Iran has been forcing Afghan refugees to fight for the beleaguered regime of Syrian President Bashar al-Assad, Der Spiegel reported Monday.
In order to prevent the collapse of Syrian government forces, experienced units from the Lebanese militia Hezbollah began fighting for Assad as early as 2012. Later, they were joined by Iranians, Iraqis, Pakistanis and Yemenis — Shiites from all over, on whom the regime is increasingly dependent. But the longer the war continues without victory, the more difficult it has become for Assad’s allies to justify the growing body count. In 2013, for example, Hezbollah lost 130 fighters as it captured the city of Qusair and has lost many more than that trying to hold on to it. Indeed, Hezbollah has begun writing “traffic accident” as the cause of death on death certificates of its fighters who fall in Syria.
The Iraqis have almost all returned home. Rather than fighting themselves, they largely control the operations from the background. The Iraqi militia Asa’ib Ahl al-Haq, for example, organizes the deployment of Pakistani volunteers in Syria. But no ethnic group is represented on all of the regime’s fronts to the degree that the Afghan Hazara are. Exact numbers are hard to come by, but some 700 of them are thought to have lost their lives in Aleppo and Daraa alone. What’s worse, most of them don’t come completely of their own free will.
Up to 2 million Hazara live in Iran, most of them as illegal immigrants. It is an inexhaustible reservoir of the desperate, from which the Pasdars — as Iran’s Revolutionary Guards are called — have recruited thousands for the war in Syria over the last year and a half.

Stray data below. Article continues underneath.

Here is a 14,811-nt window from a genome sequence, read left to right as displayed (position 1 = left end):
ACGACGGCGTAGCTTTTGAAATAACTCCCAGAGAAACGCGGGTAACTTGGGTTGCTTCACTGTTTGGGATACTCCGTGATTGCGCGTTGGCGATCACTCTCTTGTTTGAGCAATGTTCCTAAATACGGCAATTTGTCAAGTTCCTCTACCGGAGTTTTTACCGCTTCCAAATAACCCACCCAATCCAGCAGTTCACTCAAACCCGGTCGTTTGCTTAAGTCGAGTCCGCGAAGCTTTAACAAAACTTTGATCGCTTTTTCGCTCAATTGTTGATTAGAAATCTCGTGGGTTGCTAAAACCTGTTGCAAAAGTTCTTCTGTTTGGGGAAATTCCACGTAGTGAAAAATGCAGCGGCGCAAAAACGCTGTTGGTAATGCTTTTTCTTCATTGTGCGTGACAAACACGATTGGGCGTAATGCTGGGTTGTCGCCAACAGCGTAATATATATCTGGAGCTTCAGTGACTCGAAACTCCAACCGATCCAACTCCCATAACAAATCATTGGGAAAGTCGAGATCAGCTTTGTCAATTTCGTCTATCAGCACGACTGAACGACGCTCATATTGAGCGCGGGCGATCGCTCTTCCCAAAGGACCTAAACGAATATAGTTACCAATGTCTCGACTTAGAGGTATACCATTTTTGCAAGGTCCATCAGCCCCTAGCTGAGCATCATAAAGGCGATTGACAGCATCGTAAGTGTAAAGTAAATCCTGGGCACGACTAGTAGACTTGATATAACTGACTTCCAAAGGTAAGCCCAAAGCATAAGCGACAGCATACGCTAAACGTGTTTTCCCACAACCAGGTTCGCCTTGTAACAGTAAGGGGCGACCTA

The Spiegel report focuses on Murad Ali Hamidi, a farmer in Afghanistan who had fled to Iran. He found work until he was arrested for selling drugs, a charge he denies. After a year in the notorious Evin Prison, he was offered the chance to have his sentence commuted in exchange for two months of service in Syria and about $1400 in pay. Another Afghan imprisoned with Murad told a similar story. He was offered freedom and the possibility of a residency permit in Iran in exchange for military service in Syria.
Der Spiegel reported that the government of Afghanistan doesn’t acknowledge the plight of Afghans caught in such circumstances. A Syrian officer who was asked about Afghan prisoners when negotiating prisoner exchanges told rebels, “Do what you want with them. You can kill them, they’re just mercenaries. We can send you thousands of them.”
While the Assad regime has suffered significant setbacks in recent weeks, Iran is committed to keeping control of Syria. But Iran’s growing control over Syria has reportedly stirred resentment in the army; a top security official of the regime was reportedly arrested Monday for plotting a coup.
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